3-22-02 Thank the Lord. Thank you Jesus for every breadth I take and every wonder crowding this abundant land you made for us. As Micah said, (6:8)” He hath shewed thee, O man, what is good; and what doth the LORD require of thee, but to do justly, and to love mercy, and to walk humbly with thy God?”
I only have time for a short start on the reference this week to Jefferson and Winthrop. The essential point of my alignment with these great leaders in this case, although I would expand to quite a few other agreements with Thomas Jefferson in particular, is their belief that people and the community would be best served if we kept our life groups small. That, to me, recognizes the inherent problems with maintaining the quality of an individual life when the size of the community becomes gigantic. It relates to a General Systems Theory which accepts the pattern of entropy and chaos. Let’s take these two thoughts and look at them.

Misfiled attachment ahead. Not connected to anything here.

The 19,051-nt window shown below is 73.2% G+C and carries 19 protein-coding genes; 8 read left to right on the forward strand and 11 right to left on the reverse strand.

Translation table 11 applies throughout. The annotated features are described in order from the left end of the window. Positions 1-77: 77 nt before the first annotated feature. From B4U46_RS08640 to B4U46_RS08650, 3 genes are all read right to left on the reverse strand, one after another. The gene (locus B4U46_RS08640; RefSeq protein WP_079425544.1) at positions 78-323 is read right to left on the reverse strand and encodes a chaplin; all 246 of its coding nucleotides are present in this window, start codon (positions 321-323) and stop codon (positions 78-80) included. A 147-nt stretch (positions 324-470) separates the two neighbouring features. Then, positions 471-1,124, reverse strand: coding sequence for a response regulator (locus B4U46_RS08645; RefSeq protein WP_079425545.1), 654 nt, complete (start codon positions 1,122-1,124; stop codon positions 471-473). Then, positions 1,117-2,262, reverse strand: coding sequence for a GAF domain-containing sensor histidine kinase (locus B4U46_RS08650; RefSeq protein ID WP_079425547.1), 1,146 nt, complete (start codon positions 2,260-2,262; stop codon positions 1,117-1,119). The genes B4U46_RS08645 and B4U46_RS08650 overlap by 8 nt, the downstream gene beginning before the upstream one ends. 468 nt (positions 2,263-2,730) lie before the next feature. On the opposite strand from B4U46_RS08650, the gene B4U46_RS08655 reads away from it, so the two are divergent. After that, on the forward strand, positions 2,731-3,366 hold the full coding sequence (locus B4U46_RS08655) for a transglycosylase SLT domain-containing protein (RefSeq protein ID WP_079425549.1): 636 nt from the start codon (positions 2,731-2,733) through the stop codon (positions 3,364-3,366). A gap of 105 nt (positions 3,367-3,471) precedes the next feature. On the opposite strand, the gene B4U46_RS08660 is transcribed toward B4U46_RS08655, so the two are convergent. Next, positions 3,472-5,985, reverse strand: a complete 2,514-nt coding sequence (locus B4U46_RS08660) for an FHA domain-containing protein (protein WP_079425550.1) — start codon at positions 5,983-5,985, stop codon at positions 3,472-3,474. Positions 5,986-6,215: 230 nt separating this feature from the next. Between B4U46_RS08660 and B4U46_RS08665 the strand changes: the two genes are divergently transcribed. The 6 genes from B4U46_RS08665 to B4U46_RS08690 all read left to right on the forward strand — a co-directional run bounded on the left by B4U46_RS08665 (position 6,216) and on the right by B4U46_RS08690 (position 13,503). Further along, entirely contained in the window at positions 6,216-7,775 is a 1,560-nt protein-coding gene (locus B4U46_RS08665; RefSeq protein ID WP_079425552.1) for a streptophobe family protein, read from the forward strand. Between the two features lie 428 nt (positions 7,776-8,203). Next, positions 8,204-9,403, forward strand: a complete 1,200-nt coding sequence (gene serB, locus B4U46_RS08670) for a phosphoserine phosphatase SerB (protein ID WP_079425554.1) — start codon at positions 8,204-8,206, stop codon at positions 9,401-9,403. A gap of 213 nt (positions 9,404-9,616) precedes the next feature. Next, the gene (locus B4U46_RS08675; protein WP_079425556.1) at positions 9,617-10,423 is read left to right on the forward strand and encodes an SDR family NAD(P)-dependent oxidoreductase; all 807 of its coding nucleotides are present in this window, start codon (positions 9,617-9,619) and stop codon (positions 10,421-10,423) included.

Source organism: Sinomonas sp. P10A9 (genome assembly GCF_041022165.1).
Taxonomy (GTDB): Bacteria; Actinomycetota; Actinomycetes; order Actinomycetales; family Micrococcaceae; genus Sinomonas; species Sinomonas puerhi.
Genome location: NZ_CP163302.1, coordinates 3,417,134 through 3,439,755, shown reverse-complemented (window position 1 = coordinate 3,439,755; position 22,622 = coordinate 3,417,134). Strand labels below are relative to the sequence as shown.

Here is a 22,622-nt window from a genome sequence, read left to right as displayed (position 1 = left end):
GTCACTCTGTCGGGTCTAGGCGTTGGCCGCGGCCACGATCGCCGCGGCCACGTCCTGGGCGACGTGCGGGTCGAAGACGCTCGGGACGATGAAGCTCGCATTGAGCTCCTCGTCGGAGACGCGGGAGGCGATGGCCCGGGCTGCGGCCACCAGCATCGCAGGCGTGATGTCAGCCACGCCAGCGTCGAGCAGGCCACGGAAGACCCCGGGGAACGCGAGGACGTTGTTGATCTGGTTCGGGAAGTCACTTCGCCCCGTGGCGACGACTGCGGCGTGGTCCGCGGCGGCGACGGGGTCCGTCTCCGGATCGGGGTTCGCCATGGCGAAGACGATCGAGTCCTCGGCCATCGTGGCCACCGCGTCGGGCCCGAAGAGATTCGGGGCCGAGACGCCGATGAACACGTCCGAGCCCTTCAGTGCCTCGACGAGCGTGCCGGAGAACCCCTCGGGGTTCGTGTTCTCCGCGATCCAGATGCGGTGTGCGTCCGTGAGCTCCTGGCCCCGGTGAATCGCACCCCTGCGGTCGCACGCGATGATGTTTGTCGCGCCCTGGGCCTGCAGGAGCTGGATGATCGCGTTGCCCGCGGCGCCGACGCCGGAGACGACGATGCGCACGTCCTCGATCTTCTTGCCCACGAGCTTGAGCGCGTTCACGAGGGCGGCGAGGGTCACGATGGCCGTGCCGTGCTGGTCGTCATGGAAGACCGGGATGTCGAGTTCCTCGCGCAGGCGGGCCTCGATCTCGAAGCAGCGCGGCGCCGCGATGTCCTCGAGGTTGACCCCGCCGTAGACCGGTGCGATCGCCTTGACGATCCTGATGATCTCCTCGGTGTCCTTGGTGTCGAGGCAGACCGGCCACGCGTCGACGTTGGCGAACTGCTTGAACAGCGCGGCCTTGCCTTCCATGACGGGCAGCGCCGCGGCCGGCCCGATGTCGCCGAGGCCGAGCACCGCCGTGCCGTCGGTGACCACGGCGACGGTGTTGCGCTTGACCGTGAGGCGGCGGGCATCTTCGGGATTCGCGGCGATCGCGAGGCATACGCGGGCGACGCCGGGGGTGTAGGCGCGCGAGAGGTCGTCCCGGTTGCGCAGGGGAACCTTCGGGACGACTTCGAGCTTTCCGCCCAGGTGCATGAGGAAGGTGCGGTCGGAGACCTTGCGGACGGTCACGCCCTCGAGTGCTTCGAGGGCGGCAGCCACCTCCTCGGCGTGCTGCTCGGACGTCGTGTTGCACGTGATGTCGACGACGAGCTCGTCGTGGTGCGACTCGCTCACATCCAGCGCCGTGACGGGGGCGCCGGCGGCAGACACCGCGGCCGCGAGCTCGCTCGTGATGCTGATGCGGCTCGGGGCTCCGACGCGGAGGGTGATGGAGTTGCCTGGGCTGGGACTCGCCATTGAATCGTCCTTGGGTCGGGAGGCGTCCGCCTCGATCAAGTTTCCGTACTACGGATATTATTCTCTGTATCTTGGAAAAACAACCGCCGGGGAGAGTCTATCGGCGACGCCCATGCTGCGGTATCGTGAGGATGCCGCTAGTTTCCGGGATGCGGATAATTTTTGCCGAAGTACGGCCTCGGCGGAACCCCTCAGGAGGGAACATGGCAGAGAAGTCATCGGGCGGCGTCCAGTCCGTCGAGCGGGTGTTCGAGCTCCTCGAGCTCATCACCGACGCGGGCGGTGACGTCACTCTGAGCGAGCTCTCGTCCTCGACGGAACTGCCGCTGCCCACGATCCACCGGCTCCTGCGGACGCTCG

First, Jefferson believed that the United States would be ideally constituted by small farmers. This can be expanded up the levels of government to include local counties through the state governments controlling the primary activities of keeping everyone’s rights safeguarded during their daily interactions. The principal role of the federal government would have been to maintain order between the states at the interstate level and in the defense of the nation against foreign powers. Governor Winthrop, of the Plymouth colony, stated simply that no church ought to be larger than a congregation. In both cases the ecology of the family, the community and the land they inhabit are very close to the problems and joys that their individual lives must deal with.